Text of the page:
Why the Orkney Islands?

Just off the north coast of Scotland, an archipelago of around 70 islands and skerries creates a glittering array of shapes set against clear blue waters. The smaller isles of Orkney offer a world of serenity on sandy white shores while the Mainland houses the majority of the population and many attractions including an arts and crafts trail. Beautiful beaches combine with heritage, culture and wonderful wildlife to make any trip to Orkney distinct and magical.

History and Heritage

The Orkney Islands have a long and colourful history. It is no exaggeration to say that the isles are a place where this history remains a part of everyday life. Every corner of the islands has its ancient monuments, most of them in a remarkable state of repair. From the Stone Age Orcadians, who left a legacy of monuments that continue to inspire today, through to the Vikings, who took the islands in the ninth century and made them the centre of a powerful Earldom and part of the kingdom of Norway, and beyond. Houses and tombs dating back 5,000 years share the landscape with Bronze Age cemeteries, standing stones, 2,000 year old brochs, Viking, medieval and Renaissance palaces.

Activities and Attractions

With a wide range of famous and iconic attractions the Orkney Islands provides a jaw dropping array of places to visit while you’re in the Orkney Islands. Saint Magnus Cathedral, known as the light in the North was founded in 1137 and is the magnificent church of the people on the coast of Kirkwall. Just south of Saint Magnus Cathedral is the smaller but equally beautiful Italian Chapel built by Italian POWs during the Second World War is a quaint but stunning chapel. If there is one site that has come to represent Orkney’s ancient heritage it’s the Ring of Brodgar. The stone circle in the centre of a natural cauldron formed by the hills is assumed to have dated back to around 2000 BC. The Bishop’s and Earl’s Palace located near Saint Magnus Cathedral is regarded as one of the finest examples of architecture in Scotland highlighting Orkneys close Norse links. Wide a host of other stunning locations to visit you are spoilt for choice on the Orkney Islands. Additionally there is a range of walking and cycling routes taking you along the craggy coastal countryside’s beautiful location such as Yesnaby Cliffs so don’t wait around and book a visit to the Orkney Islands today.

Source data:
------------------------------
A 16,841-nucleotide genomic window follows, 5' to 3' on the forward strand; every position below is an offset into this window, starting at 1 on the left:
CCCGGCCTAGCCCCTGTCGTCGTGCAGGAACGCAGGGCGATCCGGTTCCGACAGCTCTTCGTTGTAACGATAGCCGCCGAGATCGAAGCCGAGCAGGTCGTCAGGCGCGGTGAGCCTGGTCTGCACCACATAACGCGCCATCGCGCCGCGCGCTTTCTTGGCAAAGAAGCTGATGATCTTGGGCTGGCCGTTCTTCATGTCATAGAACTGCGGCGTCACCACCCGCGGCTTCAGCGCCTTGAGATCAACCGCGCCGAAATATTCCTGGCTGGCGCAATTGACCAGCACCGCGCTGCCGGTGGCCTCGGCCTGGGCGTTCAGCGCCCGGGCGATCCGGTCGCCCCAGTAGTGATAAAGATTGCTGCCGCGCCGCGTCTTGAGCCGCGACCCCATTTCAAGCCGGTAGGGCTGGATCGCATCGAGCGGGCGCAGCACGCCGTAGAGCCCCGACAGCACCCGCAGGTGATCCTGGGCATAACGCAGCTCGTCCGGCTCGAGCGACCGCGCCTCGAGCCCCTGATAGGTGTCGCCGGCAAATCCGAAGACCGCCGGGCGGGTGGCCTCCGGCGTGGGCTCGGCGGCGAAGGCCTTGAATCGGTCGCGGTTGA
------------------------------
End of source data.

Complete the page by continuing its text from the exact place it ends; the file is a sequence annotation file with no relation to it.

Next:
Food and Drink

The Orkney isles may be small in size but they're very big here on producing a fantastic range of delicious food and drink of exceptional quality. With over 1,000 miles of coastline surrounded by the cool waters of the North Sea, Orkney is blessed with a constant supply of fresh, appetising fish and shellfish while the rich farmland produces some of Scotland’s most flavoursome beef and lamb - look out particularly for the famous seaweed-fed North Ronaldsay lamb. The islands have also carved out an enviable reputation for their cheeses, not to mention a little something to wash it all down, particularly whisky and beer. With such amazing local produce to draw on, eating out in Orkney is always an experience with a great range of award-winning restaurants, cafés and bars to choose from. For a real foodie experience of your own making, you can pick up these fabulous fresh ingredients at farmers’ markets and butchers, fish mongers and a variety of local shops.



(Photo: ©VisitScotland/ScottishViewpoint)  

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